Powered by
  • WheelsWheels
  • 4X4 Australia4X4 Australia
  • Street MachineStreet Machine
  • Trade Unique CarsTrade Unique Cars

2009 Porsche Cayman S performance review

By David Morley, 01 Feb 2008 Features

2009 Porsche Cayman S performance drive review

It’s not Porsche’s range-topper, or all that revamped. So why is the new Cayman so good?

Porsche must be tiring of wearing the lazy tag for not making radical changes to its cars every few years.

Forget the fact that the brilliance of the 911 dictates that evolutionary changes have been enough to keep it right at the pointy end of things, and that a design born better than four decades ago can still stuff it to the rest of the world.

Forget, too, that buyers can be confident that the Porsche they buy this year won’t be completely upstaged by next year’s model and, therefore, won’t have its resale value slaughtered.

In fact, while they mightn’t admit it, we’d almost bet that other car makers would love to be able to fiddle here, hone there and confine a decade’s alterations to the odd nip and tuck, rather than a Pamela Anderson-magnitude trip to theatre.

Of course, if Porsche has become a bit thin-skinned about all the big-mouths who would have it reinvent its cars every nine years like the rest of the industry, it plainly isn’t showing it.

Not only has the updated 911 arrived with a direct-injection engine and the optional new double-clutch PDK (which stands for something like Computer-maken, Clutchen-pullen, Flippen-flappen) gearbox and the tiniest visual changes, now the facelifted Cayman has arrived with approximately bugger-all bar the implementation of the same new technology.

The Boxster will follow, too, and we can expect to see it and the new Cayman in local showrooms by mid-March. Mind you, even when you do see it, you’ll have to be a bit of a trainspotter to pick it as the new one. I know it’s cruel to laugh at the Germans, but there were sniggers all round when the slide showing the differences between the old and the new went up at a recent press launch.

To make the point that there were some changes, the Porsche folks had to resort to a red highlighted line in an attempt to illustrate the new bits. It looked like somebody had marked the old model’s design drawings with a red crayon and, even then, you still had to look hard.

But, in case you care, the front apron and spotlights have been tweaked and the rear splitter is a bit different. Not better or worse, just different.

No, really, that’s it. Under the skin, however, there’s some more genuine fiddling, though it’s more or less carry-over stuff from the 911. The entry-level Cayman scores a new 2.9-litre (up from 2.7) flat six, making 195kW at 7200rpm and 300Nm anywhere between 4400 and 6000rpm.

The base model’s five-speed manual is gone, too, and a six-speed manual is the new default setting. Significantly, you can also have your Cayman with the PDK transmission, which is so much better than the old five-speed Tiptronic (that was your previous two-pedal choice) that it just ain’t funny.

Geek Speak: How dual-clutch gearboxes work
Moving on up, the 3.4-litre Cayman S, with its 235kW at 7200 and 370Nm at 4750, is the one you’ll lust after. It’s also one of the few atmo motors to beat 100Nm per litre, and by quite a fair margin.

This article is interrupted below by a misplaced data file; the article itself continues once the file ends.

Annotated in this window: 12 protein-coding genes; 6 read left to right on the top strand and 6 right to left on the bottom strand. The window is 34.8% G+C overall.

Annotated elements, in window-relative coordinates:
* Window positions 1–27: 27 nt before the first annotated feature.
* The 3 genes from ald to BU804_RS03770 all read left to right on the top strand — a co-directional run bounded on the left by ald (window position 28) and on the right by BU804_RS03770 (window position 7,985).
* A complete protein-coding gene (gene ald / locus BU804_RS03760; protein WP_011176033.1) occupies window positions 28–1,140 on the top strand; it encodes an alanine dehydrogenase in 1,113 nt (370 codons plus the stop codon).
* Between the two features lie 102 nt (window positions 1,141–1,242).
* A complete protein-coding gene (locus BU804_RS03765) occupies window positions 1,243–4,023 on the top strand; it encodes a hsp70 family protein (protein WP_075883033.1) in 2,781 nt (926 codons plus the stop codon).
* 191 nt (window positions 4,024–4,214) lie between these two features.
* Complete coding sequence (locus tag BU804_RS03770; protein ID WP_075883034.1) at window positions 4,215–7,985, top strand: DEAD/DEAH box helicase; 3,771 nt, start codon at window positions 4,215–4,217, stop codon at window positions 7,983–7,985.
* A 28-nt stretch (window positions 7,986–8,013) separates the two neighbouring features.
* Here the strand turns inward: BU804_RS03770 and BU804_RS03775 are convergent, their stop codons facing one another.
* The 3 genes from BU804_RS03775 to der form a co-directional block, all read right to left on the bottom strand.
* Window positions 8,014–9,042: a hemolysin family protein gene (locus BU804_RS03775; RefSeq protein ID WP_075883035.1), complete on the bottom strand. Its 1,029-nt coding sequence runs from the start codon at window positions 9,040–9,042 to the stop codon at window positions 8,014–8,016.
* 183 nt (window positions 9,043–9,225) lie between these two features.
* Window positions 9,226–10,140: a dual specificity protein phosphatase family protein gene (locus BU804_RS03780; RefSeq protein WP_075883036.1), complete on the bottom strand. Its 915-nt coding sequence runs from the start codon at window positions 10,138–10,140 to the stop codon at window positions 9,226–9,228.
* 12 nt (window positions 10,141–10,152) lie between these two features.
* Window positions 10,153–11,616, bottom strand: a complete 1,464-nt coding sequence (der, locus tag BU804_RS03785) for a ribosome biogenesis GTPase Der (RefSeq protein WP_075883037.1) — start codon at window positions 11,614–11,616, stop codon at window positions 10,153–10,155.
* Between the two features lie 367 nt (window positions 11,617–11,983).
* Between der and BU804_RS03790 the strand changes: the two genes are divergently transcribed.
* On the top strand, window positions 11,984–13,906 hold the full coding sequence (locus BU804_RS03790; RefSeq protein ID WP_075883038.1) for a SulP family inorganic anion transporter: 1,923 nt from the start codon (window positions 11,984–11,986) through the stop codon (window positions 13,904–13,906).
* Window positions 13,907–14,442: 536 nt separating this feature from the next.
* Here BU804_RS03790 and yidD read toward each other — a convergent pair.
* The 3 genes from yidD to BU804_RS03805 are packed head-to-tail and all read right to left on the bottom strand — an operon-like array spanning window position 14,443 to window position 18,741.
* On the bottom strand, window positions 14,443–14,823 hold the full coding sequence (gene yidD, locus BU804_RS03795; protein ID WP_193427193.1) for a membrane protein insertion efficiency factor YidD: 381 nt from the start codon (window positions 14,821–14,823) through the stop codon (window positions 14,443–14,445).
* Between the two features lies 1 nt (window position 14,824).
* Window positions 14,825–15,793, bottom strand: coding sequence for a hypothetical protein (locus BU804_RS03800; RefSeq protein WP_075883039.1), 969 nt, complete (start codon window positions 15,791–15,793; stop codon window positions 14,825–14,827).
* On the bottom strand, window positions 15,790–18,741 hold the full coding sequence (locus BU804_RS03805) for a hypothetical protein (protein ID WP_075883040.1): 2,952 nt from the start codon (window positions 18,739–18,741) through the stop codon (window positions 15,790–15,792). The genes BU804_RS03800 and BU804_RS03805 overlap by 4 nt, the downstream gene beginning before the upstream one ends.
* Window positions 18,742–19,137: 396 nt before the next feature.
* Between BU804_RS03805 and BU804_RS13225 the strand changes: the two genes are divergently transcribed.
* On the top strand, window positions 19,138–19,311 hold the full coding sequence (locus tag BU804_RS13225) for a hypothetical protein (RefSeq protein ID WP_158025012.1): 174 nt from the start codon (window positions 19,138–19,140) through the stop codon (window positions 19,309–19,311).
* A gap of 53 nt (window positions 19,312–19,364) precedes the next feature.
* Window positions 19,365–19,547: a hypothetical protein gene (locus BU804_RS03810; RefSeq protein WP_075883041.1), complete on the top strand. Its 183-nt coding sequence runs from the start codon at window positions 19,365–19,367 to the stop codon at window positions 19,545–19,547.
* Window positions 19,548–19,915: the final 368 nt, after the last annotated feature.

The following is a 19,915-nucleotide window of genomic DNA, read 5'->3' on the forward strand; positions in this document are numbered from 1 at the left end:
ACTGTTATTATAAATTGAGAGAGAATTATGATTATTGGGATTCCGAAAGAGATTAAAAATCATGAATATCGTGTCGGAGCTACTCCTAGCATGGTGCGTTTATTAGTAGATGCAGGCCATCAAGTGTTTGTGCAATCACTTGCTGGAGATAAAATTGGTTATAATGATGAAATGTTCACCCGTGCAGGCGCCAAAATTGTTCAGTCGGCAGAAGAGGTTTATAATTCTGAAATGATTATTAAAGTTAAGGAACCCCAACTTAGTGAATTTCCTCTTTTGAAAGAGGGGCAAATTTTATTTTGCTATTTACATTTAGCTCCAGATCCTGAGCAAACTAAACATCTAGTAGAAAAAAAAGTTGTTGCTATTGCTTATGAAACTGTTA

The big difference between the two engines is in the way the fuel is metered. The 2.9 sticks with conventional injection, while the big ’un gets the same direct-injection that gives the 911 an exceptionally impressive blend of performance and fuel efficiency.

Interestingly, Porsche decided that just a single interpretation of the car was enough for our test drive through the more sinewy bits of southern Spain. Oh, the factory turned on one of every colour (including a delicious orange and a hideous M&M blue) but, mechanically, it was a Cayman S with PDK. Or you walked.

I can’t help feeling Cayman buyers are going to be attracted to a conventional manual, but neither is there any denying that the PDK is, in two-pedal terms, the absolute business.

While twin-clutch gearboxes like this one are often described as having a pair of shafts side-by-side, in the PDK’s case, the shafts are actually concentric (one runs inside the other). That keeps the gearbox physically smaller and the weight penalty for having the computer dip the clutch for you is between 25 and 30kg, depending on the model.

Perhaps the most impressive thing about the seven-speed PDK tranny is that – unlike other clutchless manuals – it incorporates a degree of creep. Take your foot off the brake in a car park and the Cayman will crawl forward slowly, just like a conventional automatic.

It’s a function that has apparently escaped other makers of such gearboxes, but it’s a big deal because it removes the sudden clunk that can occur when you first apply the gas leaving a green light. It just makes trickling along in stop-start traffic, or shuffling about at low speed, so much less hassle.

Are we getting lazy here? Probably, but isn’t that why you buy a two-pedal car in the first place? Beyond idle, the gearbox shifts with lightning speed and with a positive feel. I’m not a big fan of the way the steering-wheel paddles work – who is? – but the solution is to use the shifter... except that it’s arse-backwards, too.